What advocacy is all about

Learn how to let golf’s voice be heard, and why your voice counts.


U.S. Capitol building

Let’s start with some definitions of a couple terms you’ve likely heard, the first being watchdog. Yes, everyone knows the literal definition of watchdog: Fido, who barks in your front yard and alerts you when the mail carrier or someone approaches your house. Today we are talking about the watchdog group metaphor.

What is a watchdog group? It’s a group that monitors the activities of another entity (such as an individual, corporation, nonprofit group or governmental organization) on behalf of the public to ensure that entity does not behave illegally or unethically. For example, there are consumer-protection watchdogs, campaign-finance watchdogs … the list goes on. Seemingly every industry group has one and for good reason. These groups keep guard and watch from the background, coordinate with industry partners and work with lawmakers on issues that could affect their interests.

GCSAA represents more than 19,500 members. We are lucky to have GCSAA’s government affairs department serving as our watchdogs. Add in help from the GCSAA field staff, and we have a comprehensive team that is looking out for superintendents at the local, state and federal levels of government.

Their experience and guidance have been priceless when dealing with legislators and regulators. They focus on numerous policy areas, including land, water, and pesticide and fertilizer use, to name a few. This team has been at the forefront of addressing these issues before they become law so our members can provide input through written comments, action alerts, hearings and testimony. Thanks to their leadership, the grassroots advocacy efforts by GCSAA members are recognized and appreciated by the entire golf industry.

Let’s define another term: advocacy. Advocacy seeks to ensure that all people in society can have their voice heard on issues that are important to them. Advocacy protects and promotes their rights and ensures their views and wishes are genuinely considered when decisions are being made about their lives.

The Grassroots Ambassador program pairs GCSAA members with members of Congress to build strong relationships between them. Over 500 grassroots ambassador volunteers serve as the “go-to” people for lawmakers and their staffs on golf course management issues.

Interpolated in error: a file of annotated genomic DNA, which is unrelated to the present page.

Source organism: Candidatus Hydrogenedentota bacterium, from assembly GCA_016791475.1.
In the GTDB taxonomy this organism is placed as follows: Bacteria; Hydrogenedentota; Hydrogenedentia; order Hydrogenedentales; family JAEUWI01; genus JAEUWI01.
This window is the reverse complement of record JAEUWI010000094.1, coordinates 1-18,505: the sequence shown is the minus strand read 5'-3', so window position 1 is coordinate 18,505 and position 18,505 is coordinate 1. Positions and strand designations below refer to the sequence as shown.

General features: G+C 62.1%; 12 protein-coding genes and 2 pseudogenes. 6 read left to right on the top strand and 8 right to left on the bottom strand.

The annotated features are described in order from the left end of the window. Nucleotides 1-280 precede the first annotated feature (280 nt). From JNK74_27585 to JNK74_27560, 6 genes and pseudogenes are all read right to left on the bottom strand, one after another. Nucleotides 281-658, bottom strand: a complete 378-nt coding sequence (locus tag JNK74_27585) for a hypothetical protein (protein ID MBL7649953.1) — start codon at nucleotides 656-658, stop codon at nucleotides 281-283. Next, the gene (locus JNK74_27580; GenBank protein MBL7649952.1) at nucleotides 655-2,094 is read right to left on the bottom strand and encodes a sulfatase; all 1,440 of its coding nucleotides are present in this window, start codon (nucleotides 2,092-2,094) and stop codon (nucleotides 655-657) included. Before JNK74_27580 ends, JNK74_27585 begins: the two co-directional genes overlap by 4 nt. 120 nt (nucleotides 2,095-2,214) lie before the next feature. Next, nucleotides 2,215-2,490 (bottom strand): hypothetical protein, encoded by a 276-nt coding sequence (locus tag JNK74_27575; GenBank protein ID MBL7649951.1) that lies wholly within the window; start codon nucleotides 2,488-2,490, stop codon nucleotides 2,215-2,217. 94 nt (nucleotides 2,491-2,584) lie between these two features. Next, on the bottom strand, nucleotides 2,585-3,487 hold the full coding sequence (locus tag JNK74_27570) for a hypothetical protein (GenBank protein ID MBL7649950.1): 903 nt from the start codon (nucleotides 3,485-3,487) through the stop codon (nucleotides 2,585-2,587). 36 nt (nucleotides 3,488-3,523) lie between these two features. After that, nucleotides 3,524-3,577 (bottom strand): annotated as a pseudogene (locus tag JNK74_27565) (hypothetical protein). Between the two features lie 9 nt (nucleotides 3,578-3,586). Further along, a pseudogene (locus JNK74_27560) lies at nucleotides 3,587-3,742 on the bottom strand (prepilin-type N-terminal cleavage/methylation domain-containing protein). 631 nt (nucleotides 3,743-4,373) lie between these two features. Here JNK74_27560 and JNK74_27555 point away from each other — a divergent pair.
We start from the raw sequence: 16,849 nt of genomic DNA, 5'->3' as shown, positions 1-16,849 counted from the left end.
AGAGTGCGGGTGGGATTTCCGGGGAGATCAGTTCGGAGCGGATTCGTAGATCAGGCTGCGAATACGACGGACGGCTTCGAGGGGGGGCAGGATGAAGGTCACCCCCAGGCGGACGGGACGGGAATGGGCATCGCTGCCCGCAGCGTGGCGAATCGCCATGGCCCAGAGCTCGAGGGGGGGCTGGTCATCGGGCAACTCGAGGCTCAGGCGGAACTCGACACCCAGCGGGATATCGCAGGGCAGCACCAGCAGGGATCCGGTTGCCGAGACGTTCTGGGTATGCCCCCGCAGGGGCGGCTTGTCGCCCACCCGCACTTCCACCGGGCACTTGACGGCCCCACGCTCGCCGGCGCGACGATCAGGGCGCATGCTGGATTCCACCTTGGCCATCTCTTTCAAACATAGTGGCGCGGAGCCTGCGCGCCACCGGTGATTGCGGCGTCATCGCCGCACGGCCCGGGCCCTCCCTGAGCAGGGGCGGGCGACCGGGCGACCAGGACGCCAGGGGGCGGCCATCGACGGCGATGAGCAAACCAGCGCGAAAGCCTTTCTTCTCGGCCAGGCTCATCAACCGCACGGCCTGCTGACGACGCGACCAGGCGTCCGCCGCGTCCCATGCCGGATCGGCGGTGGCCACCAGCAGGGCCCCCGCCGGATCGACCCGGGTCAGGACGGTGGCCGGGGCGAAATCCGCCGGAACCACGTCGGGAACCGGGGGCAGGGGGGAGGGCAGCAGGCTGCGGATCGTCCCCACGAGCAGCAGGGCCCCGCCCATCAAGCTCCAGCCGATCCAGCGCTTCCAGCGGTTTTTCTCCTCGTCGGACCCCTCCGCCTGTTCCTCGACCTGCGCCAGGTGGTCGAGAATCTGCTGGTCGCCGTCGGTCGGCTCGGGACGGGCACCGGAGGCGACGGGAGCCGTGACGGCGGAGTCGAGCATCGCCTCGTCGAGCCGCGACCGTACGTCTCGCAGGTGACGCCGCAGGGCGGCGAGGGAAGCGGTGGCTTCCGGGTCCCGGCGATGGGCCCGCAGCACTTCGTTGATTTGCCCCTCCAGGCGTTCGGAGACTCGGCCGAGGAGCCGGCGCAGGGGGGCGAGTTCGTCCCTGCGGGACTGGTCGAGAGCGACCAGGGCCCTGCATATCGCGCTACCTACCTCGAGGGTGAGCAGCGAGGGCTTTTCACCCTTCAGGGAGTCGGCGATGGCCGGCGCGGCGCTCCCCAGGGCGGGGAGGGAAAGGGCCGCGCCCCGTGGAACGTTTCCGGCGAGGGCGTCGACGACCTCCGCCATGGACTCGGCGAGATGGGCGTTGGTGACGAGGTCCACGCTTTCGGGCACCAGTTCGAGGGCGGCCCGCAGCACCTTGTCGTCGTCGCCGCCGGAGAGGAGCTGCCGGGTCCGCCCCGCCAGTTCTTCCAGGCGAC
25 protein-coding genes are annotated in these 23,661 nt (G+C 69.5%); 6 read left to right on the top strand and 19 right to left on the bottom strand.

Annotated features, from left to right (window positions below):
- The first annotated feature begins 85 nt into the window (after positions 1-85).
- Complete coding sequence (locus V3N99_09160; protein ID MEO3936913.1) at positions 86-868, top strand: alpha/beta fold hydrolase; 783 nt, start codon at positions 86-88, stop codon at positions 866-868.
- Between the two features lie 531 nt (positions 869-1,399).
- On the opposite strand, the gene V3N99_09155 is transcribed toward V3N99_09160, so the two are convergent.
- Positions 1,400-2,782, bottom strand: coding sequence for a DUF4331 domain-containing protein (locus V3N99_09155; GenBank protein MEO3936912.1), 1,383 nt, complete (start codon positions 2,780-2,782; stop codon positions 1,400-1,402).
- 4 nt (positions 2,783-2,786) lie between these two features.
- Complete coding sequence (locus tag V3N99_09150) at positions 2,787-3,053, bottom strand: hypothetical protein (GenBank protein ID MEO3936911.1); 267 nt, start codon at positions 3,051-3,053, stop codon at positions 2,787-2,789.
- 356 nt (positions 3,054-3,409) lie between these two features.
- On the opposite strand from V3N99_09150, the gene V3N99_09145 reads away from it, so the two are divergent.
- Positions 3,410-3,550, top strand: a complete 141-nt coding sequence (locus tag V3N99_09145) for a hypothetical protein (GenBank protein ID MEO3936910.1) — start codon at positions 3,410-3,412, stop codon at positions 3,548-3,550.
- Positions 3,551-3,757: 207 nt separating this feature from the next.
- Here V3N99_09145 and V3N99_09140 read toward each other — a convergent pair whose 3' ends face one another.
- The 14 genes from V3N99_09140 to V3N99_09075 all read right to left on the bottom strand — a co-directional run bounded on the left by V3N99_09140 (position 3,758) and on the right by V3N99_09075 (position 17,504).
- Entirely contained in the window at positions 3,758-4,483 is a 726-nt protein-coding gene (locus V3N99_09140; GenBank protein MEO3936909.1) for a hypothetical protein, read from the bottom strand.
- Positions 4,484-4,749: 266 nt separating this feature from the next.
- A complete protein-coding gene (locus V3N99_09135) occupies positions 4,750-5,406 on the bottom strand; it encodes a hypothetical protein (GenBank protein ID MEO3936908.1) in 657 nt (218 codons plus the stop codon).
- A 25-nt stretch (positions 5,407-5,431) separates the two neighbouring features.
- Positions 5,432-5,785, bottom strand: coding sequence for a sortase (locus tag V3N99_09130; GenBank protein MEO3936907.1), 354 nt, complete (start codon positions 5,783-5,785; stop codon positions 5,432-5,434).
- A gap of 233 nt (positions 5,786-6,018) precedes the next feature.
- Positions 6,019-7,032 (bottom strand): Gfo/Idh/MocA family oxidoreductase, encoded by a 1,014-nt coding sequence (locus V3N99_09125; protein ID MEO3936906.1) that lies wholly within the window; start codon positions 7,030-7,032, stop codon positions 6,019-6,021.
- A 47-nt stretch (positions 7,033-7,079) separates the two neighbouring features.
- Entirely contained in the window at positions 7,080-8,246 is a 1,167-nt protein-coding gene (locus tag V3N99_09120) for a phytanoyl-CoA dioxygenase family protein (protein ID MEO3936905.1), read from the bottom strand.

I have served on many different government relations committees in my career. Living in California, I have experienced many policy changes that directly impact the way I manage a golf course. This is why I have chosen to speak up and become more active. If we do not interact and develop relationships with policymakers, they will draft policy without our input. We must be part of the process. It has been a difficult lesson for me to learn, but the more involved I get, the more I realize we are in the relationship business. Those relationships matter most when it is time to get things accomplished.

These experiences have led me to serve on the GCSAA Government Affairs Committee. The GAC provides strategic input and guidance on public policy issues, lobbying and grassroots efforts in the areas of advocacy and compliance. This work strives to ensure golf facilities remain viable enterprises.

Last September was my first chance to participate with the GAC. I joined 10 other committee members from around the country for our annual meeting in Washington, D.C. The organization and planning required to pull off this meeting was extremely professional and administered perfectly. The government affairs team led numerous discussions, foremost the development of a 2023-2024 Priority Issues Agenda, which identifies the top policy matters expected to impact superintendents over the next two years.

After the committee meeting, we met with key congressional offices on some of these issues, working to improve those offices’ understanding of golf course management and building stronger relationships in the process.

Looking into the future, we can see what’s coming. Laws and regulations are changing. Our jobs are changing, and the challenges our industry faces are numerous, but I am confident that GCSAA and the government affairs team are looking out for our best interests. That said, we all must contribute to the process. I encourage you to get involved, and participating in National Golf Day is a great way to do so. If you can’t be in Washington for this year’s event May 8-10, consider contacting your lawmakers’ offices back home to advocate for one or multiple issues. Visit the Advocacy section of GCSAA.org, especially the Take Action tab, where you can easily contact state and federal lawmakers. They need to hear your voice. That is what advocacy is about.

Kurtis Wolford is the GCSAA Class A golf course superintendent at Woodbridge Golf & Country Club in Woodbridge, Calif., and a 20-year member of GCSAA.